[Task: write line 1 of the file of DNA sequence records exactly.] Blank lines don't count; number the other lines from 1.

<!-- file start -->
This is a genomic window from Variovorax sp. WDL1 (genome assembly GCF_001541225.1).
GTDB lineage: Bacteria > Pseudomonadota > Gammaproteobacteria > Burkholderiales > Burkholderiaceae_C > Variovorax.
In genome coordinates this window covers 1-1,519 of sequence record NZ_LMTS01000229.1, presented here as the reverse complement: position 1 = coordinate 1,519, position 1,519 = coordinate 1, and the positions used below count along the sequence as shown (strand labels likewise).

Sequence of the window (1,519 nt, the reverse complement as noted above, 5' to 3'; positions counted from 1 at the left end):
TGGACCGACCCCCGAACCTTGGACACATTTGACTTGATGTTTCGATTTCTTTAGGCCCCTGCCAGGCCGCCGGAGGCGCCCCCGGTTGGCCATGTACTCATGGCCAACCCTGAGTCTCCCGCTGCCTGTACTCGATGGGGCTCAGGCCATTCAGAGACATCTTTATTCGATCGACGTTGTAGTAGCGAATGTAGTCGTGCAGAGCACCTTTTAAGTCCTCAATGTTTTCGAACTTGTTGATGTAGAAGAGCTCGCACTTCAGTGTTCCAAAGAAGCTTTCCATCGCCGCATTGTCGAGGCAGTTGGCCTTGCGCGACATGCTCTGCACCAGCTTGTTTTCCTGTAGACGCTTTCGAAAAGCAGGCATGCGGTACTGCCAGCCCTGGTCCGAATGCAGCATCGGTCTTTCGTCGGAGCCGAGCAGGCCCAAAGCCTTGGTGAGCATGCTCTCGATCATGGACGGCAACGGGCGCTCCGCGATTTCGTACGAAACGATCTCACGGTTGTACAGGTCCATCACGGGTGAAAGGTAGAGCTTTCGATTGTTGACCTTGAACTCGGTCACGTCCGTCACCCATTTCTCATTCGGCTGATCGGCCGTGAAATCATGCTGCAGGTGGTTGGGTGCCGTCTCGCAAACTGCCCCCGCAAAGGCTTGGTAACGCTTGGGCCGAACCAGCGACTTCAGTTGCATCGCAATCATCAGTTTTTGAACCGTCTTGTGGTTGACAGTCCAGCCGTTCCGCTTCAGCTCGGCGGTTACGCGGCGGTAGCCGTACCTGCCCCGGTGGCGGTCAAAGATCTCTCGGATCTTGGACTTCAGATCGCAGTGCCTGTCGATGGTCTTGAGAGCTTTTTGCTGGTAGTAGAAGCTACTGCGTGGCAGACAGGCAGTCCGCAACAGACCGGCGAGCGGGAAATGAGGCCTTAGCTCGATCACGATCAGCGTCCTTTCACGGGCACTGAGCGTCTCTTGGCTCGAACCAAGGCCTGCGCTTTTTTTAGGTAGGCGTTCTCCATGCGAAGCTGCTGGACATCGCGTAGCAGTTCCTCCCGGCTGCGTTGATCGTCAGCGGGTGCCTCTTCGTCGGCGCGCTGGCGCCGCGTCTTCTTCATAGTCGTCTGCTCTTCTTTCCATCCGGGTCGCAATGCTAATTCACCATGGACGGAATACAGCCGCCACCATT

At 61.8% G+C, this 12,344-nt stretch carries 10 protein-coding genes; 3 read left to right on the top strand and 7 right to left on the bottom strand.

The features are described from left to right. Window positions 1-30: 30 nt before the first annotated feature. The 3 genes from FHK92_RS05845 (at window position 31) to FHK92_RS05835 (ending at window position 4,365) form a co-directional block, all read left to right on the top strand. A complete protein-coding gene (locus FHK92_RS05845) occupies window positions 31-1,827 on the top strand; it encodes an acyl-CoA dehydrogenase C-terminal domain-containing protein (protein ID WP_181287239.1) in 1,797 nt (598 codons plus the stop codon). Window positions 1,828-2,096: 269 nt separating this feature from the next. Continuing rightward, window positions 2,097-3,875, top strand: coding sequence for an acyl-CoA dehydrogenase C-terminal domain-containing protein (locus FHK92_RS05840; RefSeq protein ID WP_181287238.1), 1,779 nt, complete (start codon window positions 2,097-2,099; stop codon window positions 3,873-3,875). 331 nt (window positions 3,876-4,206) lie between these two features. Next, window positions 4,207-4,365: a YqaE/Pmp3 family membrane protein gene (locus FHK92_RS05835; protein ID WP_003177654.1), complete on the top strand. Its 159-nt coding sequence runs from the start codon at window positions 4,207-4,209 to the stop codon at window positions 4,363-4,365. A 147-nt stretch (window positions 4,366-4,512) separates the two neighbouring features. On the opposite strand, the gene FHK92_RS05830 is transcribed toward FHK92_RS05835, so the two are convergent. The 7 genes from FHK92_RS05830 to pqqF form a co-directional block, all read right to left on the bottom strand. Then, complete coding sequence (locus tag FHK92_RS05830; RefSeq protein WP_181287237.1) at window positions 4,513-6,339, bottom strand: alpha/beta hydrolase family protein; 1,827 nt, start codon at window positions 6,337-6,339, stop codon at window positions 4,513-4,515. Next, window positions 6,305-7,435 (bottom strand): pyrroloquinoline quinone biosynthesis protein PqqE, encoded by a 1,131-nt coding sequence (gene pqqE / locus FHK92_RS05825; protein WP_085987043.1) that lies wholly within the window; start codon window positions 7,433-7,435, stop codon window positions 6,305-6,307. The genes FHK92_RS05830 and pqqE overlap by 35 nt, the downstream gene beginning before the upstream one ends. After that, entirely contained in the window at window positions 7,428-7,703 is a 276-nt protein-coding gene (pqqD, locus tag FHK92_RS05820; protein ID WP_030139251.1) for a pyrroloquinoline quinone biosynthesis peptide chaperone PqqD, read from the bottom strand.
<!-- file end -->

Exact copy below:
This is a genomic window from Variovorax sp. WDL1 (genome assembly GCF_001541225.1).